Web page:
We cannot ask children to be silent after a long school day of them barely speaking.
Without encouraging conversation to get to know each other, without talking through ideas, we can not expect comprehension, engagement, and interest.
We must create opportunities for every child to speak and be heard. We can understand who they are, what they like, how they understand the teachings we offer and truly connect by listening deeply. Then, because they have expressed themselves, the students can relax into silence during the special, meditative miracles of time.
Quiet reflective times are sacred and cannot happen throughout the entirety or the specialness goes away. Use silence intelligently.
2. More community-oriented togetherness
Sometimes asking each child to stay on their own mat is necessary to create a functional and safe class. It’s impactful to delineate and separate for moments of inner contemplation, reflection and focus.
However, creating community goals, standards, culture, group and partner poses (article coming soon!) and having fun together means more bonding, more love, more connection. We don’t need to avoid chatting together, playing together, singing together, moving together and dreaming up a perfect classroom climate together. We can design classes for more time doing just that and see the excitement on your students’ faces!
If you have a large space, you can consider doing stations. If you have tables you can move the children to the tables to do art projects for kids connected with the lesson. If you are comfortable, bring the children's’ mats together for partner work.
3. More creative expression
Kids yoga is a time for making statements about the self because we are looking into ourselves, getting to know ourselves, loving and accepting ourselves. Projects for kids like vision boards, allowing the children to do self-reflection journals, free art, creating mantras, and giving students time to teach or present to the class are some ways the children can express themselves.
For children, tangible art projects, audible mantra, and acting out dramas can help them internalize the important lessons from their mats.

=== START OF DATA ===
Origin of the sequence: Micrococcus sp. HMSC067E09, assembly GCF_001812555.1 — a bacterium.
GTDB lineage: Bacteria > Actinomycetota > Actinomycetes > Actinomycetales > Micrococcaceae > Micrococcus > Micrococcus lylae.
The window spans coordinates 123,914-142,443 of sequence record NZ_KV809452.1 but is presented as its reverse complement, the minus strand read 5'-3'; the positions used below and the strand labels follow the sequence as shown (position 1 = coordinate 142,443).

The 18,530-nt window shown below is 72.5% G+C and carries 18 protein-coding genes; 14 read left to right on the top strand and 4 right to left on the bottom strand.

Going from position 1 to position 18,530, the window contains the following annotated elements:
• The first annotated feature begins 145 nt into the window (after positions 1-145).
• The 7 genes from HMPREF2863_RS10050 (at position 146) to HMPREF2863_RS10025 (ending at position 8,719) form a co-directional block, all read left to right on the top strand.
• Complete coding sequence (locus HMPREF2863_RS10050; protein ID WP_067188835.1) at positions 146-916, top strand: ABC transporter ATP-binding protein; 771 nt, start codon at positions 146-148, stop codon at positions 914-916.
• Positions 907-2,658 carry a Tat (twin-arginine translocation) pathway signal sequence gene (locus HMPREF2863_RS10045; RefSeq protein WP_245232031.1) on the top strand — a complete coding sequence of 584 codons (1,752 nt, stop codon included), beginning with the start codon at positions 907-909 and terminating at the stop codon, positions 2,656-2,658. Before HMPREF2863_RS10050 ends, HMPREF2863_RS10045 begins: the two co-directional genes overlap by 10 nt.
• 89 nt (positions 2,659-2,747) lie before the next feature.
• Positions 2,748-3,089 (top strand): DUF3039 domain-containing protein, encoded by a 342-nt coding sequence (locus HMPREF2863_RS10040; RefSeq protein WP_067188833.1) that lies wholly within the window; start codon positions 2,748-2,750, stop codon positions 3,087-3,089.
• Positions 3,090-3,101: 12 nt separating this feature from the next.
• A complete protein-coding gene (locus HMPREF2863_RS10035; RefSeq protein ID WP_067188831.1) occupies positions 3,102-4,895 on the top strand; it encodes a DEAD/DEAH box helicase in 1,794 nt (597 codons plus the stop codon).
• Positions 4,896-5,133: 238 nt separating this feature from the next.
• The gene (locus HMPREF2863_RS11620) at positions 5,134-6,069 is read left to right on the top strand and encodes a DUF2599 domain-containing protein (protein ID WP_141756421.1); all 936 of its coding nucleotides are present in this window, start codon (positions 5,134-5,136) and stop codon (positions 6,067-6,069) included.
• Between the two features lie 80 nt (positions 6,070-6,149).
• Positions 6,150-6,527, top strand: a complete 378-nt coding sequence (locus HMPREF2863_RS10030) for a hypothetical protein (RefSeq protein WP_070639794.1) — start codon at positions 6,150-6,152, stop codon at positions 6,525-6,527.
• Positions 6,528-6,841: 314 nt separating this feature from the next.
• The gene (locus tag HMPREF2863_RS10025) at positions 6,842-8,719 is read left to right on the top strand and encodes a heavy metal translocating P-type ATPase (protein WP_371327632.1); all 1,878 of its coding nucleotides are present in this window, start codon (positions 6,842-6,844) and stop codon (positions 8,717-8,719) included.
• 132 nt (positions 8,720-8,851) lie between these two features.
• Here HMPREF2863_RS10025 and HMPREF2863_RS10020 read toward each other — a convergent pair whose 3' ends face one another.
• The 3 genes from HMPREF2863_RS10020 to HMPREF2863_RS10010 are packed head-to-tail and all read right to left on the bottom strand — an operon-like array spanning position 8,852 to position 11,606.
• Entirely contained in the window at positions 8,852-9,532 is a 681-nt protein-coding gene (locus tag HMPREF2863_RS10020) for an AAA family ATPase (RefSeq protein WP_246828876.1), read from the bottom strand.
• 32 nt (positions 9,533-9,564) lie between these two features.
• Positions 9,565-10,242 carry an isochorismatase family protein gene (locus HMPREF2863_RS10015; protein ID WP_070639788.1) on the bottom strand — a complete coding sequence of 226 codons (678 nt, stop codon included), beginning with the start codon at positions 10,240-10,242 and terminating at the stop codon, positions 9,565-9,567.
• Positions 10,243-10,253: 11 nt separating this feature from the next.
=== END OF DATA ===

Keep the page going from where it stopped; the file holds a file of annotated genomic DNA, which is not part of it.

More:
Some benefits are they learn to see themselves and others, build empathy, give and get love, and have something to be proud of.
A challenge to our work as yoga teachers is to overcome the esoteric, intangibles and to create them as simple, tangible, comprehensible nuggets for children to understand on their level. What can kids say they did or learned in your class? Projects and free play bring meaning to the class and allow kids to express their thoughts, world view, and to do the most important work of childhood, PLAY!
4. Less friction
The pain of trying to get kids to listen diminishes when we engage them in child-appropriate ways. By doing all the above trends and shifting your classes to community-oriented, self-expression zones, where holy silence is a magical and timely pursuit, you can sit back and enjoy your teaching in a way you simply can’t by trying to control kids. Have the kids teach each other. Allow time for chatting and reflection out loud.
5. Noticing, Naming, Allowing, Being With
A favorite trend of mine, which can be done with all people at any age and ability is noticing emotions and then naming them. You can do this as play with younger children, as body-awareness exercises at any age, and in deep conversation as children get older.
I love to provide a physical experience and follow it with self-reflection questions. How did it feel to do belly breathing? What emotion do you feel right now? Then, what may be more important than naming is allowing. Allowing means not determining something you or a child experiences is wrong or negating its happening (negating ENRAGES me, we MUST empathize...I have so many stories of teachers dismissing children’s experience).
Teach the child to name and accept the emotion as part of their human experience. Then they can sit with the feeling and together you can navigate through it. Using the tools of yoga and mindfulness, we can manage our lives together and on our own.
6. Letting Go of Letting Go
There is a toxic phrase in yoga and that is LET IT GO. This phrase is so 2012 and can be dismissive of authentic life experience, trauma, and the difficult challenge we have as humans of being with ourselves and others during tough moments. Let it go statements, however well-intentioned, may make a child feel that their best is not enough. They may think, “if I can’t let it go, is there something wrong with me?” Instead, as we looked at in trend number 5, when we teach children to notice, name, allow and be with we all learn to move through difficult emotions. When we attempt to dissociate or numb or pretend hard things aren’t happening and force that on our students, we will out on the important work of processing and really noting the impact life can have. Over time, with more meditation and self-love, these difficult tsunamis will be mere low-tide waves in the ocean of our teaching
7. Making Space for Integrity and Authenticity (Stop copying, start being YOU)
Who cares what every other kid’s yoga teacher is doing? What YOU have to offer is what the children you practice with need. Yes, keep studying, yes, get mentorship, but at the end of the day make your own trends in kids yoga based on your talents, experience, and interests. When I get to be myself in my teaching, the best of me comes through. Teach leadership by loving yourself enough to do what you know best.
Are you ready to go out and make 2020 your best kids’ yoga teaching year yet?
This week, we go over the Turtle Pose. Inspired by the patient turtle, this pose increases mental focus and stretches the arms, back, and legs. This pose looks like a turtle withdrawing into its shell!